Conventional rifles such as bolt-action rifles have stocks that provide a comfortable, ergonomic shoulder rest and gripping surfaces. The stock receives the operating parts of the rifle, which are assembled as a barreled action that is securely attached to and partially enveloped by the stock. Normally stocks are in one piece, to provide rigidity. Flexure of a stock can apply stresses and pressure to the action or barrel, impairing accuracy.
 Folding stocks are employed to make a rifle more compact for storage, transport, and for use in close quarters where a full length stocked rifle would be unwieldy. Such stocks are well known on military rifles, which normally have a protruding pistol grip. Other folding stock rifles have thumbhole stocks that have a handgrip for the trigger hand, but which is connected at the lower end of the handgrip to the rear portion of the stock to provide a non-military appearance while still providing essentially the same handgrip position.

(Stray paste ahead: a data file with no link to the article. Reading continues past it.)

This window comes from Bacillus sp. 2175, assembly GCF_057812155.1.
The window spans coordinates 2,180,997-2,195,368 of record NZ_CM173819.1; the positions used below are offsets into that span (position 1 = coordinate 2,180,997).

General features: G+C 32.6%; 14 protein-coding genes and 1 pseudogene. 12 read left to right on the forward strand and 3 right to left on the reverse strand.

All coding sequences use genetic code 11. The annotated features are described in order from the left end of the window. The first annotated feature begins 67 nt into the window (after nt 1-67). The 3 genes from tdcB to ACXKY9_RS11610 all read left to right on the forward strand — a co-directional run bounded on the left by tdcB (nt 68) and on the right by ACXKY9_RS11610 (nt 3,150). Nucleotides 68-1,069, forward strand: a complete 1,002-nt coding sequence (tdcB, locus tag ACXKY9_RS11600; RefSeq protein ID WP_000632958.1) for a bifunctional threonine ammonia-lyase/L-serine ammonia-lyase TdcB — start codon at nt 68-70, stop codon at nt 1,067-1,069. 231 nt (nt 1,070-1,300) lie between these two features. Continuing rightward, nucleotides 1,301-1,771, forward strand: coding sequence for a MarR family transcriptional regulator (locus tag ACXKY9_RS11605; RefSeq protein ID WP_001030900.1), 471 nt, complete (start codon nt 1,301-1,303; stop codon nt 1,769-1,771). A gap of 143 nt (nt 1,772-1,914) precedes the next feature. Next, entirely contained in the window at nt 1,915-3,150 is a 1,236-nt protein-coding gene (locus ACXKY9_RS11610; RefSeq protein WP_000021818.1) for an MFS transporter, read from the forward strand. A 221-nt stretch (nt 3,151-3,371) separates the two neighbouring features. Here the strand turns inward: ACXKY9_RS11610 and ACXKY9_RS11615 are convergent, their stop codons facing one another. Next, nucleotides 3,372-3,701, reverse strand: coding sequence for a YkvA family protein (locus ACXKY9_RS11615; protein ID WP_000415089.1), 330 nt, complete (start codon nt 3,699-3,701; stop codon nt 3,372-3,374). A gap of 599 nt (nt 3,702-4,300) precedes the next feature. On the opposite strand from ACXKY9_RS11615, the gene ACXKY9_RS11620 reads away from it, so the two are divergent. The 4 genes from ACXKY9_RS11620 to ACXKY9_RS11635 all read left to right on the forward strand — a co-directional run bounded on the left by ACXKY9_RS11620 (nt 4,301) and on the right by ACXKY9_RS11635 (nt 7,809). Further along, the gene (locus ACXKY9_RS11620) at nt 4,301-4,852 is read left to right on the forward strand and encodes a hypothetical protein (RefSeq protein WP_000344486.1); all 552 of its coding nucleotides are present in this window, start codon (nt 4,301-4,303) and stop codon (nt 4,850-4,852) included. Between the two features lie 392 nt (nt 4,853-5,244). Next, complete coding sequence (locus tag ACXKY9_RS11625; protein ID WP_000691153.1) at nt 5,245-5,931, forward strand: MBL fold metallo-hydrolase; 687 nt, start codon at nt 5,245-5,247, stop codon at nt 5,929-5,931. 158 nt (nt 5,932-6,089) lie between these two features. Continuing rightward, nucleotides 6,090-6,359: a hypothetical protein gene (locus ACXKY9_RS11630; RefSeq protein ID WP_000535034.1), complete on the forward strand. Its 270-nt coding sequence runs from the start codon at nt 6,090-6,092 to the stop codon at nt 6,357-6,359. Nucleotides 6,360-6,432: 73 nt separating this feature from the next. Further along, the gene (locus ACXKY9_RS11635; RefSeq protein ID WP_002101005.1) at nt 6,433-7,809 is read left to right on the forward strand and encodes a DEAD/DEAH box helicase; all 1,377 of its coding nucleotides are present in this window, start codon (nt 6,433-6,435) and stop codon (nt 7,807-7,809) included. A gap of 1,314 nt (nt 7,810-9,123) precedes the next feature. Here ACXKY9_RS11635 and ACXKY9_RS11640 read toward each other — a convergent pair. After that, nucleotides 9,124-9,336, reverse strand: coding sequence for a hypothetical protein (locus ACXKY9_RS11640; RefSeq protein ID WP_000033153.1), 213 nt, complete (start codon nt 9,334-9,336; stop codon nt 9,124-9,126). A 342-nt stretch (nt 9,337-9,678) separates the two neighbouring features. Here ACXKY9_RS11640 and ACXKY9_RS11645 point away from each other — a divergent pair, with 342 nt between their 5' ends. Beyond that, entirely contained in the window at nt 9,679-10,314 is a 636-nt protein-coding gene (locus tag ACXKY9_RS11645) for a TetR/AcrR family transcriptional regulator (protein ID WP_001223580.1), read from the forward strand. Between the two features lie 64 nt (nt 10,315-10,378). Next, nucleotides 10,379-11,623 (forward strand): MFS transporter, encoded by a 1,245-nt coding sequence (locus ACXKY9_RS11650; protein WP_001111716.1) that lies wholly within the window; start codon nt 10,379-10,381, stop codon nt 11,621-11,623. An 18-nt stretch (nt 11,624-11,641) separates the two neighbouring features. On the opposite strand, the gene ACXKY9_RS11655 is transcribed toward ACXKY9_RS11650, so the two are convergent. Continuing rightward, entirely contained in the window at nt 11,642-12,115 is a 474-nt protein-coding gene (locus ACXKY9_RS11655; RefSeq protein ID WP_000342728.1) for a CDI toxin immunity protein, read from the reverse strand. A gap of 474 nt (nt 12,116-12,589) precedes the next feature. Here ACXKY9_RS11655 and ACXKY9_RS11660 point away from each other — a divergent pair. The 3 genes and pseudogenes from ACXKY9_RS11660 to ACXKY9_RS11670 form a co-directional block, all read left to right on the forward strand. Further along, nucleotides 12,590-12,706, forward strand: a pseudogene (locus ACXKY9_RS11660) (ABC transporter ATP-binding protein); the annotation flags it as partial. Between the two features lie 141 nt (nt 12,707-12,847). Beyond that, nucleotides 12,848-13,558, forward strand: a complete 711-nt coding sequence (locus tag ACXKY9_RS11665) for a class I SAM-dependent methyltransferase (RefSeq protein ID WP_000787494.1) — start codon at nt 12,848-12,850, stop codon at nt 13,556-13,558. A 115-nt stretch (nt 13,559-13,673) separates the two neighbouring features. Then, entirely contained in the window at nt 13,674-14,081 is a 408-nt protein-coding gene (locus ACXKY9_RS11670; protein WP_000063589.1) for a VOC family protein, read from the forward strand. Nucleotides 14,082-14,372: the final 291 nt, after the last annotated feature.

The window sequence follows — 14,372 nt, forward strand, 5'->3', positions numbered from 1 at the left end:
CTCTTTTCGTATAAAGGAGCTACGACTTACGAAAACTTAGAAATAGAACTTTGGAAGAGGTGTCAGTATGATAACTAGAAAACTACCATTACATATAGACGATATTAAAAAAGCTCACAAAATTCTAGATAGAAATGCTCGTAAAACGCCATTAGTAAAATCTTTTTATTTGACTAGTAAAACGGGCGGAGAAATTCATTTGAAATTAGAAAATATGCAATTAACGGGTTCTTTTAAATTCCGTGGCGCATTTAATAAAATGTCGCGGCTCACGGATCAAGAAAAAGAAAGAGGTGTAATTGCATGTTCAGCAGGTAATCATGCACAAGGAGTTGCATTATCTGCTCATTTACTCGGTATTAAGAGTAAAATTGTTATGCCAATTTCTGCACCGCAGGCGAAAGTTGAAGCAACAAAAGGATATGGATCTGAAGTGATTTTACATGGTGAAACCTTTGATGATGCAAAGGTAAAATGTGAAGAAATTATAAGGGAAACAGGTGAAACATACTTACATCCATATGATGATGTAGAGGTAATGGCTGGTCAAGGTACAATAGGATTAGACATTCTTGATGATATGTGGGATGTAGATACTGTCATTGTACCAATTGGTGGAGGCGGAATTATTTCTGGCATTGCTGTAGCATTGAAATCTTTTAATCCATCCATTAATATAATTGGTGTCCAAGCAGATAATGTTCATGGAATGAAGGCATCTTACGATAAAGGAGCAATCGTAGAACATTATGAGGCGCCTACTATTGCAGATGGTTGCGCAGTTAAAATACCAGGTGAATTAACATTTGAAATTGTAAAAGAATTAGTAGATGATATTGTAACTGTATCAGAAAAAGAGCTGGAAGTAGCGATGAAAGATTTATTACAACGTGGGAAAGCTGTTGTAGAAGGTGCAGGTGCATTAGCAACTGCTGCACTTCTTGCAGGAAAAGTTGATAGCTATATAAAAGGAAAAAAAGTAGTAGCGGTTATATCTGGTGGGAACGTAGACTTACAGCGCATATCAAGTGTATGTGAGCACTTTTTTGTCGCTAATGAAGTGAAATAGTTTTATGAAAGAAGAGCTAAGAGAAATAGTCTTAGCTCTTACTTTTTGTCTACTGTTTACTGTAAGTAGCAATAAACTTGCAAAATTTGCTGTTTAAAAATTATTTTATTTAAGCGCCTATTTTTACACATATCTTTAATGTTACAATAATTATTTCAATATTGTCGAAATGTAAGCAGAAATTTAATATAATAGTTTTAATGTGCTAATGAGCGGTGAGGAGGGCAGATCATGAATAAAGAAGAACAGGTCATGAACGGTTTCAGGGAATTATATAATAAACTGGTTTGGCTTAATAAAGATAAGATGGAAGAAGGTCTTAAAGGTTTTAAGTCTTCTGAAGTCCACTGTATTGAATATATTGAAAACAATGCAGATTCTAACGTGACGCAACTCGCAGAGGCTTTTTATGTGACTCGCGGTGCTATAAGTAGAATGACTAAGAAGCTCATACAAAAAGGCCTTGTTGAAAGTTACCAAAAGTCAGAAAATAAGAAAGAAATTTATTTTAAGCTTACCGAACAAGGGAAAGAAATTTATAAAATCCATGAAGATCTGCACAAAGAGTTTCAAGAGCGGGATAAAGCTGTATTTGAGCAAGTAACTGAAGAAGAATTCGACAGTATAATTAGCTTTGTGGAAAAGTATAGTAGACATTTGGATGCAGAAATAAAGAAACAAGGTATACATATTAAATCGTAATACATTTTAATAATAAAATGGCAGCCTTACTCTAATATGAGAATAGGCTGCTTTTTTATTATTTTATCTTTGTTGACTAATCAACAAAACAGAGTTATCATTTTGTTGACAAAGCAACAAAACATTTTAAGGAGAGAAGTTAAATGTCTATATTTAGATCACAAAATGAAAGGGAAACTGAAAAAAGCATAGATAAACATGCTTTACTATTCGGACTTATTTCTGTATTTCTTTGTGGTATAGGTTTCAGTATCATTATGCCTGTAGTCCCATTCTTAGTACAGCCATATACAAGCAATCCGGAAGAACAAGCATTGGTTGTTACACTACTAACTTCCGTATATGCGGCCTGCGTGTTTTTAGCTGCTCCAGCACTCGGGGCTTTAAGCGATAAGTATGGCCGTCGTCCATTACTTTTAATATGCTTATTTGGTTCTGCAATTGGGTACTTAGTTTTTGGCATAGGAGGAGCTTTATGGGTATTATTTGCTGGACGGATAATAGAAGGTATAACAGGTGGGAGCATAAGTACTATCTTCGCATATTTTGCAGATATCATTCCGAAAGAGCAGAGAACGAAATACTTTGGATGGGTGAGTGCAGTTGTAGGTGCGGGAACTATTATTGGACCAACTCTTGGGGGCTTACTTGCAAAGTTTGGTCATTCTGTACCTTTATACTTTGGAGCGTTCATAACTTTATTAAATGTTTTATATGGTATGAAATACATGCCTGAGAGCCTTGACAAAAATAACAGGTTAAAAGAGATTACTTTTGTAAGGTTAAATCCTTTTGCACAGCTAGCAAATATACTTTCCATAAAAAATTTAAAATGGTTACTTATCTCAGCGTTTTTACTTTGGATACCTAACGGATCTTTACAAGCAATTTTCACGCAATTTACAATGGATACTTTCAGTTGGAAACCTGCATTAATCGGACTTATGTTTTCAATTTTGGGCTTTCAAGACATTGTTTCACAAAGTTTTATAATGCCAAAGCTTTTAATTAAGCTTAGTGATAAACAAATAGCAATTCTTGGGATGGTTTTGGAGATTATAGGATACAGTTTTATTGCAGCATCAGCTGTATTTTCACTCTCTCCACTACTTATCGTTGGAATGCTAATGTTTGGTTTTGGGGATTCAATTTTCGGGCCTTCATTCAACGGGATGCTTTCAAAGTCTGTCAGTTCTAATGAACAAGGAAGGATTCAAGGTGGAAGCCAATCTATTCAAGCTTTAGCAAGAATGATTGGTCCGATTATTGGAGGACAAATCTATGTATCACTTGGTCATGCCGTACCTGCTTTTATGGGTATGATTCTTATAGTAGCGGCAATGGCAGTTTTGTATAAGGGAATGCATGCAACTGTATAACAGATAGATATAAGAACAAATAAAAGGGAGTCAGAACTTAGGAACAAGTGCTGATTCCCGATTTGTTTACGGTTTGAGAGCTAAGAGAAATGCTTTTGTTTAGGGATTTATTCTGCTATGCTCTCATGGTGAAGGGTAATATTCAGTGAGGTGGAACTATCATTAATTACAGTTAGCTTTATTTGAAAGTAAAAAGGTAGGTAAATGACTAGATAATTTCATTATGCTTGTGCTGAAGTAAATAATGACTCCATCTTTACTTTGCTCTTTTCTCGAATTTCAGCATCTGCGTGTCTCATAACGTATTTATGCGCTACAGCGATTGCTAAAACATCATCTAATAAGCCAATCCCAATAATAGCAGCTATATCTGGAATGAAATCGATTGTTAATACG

Folding stocks normally have a rear portion that is hinged to the forward portion. The forward portion (which may be on one or more parts) supports the barreled action. The forward portion typically includes a "forearm" extending beneath the barrel for gripping by the support (non-trigger) hand. The forward portion normally includes any grip for the trigger hand, which allows the rifle to be controllably fired when the rear portion of the stock is folded. If the grip were on the rear portion, utility of the rifle might be assumed to be reduced when the stock is folded. This might be considered undesirable for military use where a stock is folded in close quarters, or when a stowed rifle needs to be rapidly brought into action, such as by a paratrooper who jumps with a folded stock for safety reasons.
 A further disadvantage of existing folding stocks is that the folding mechanism is subject to loosening from wear, or otherwise introduces flexibility or movement that can impair accuracy. In some environments, debris can impair operation of the mechanism as well.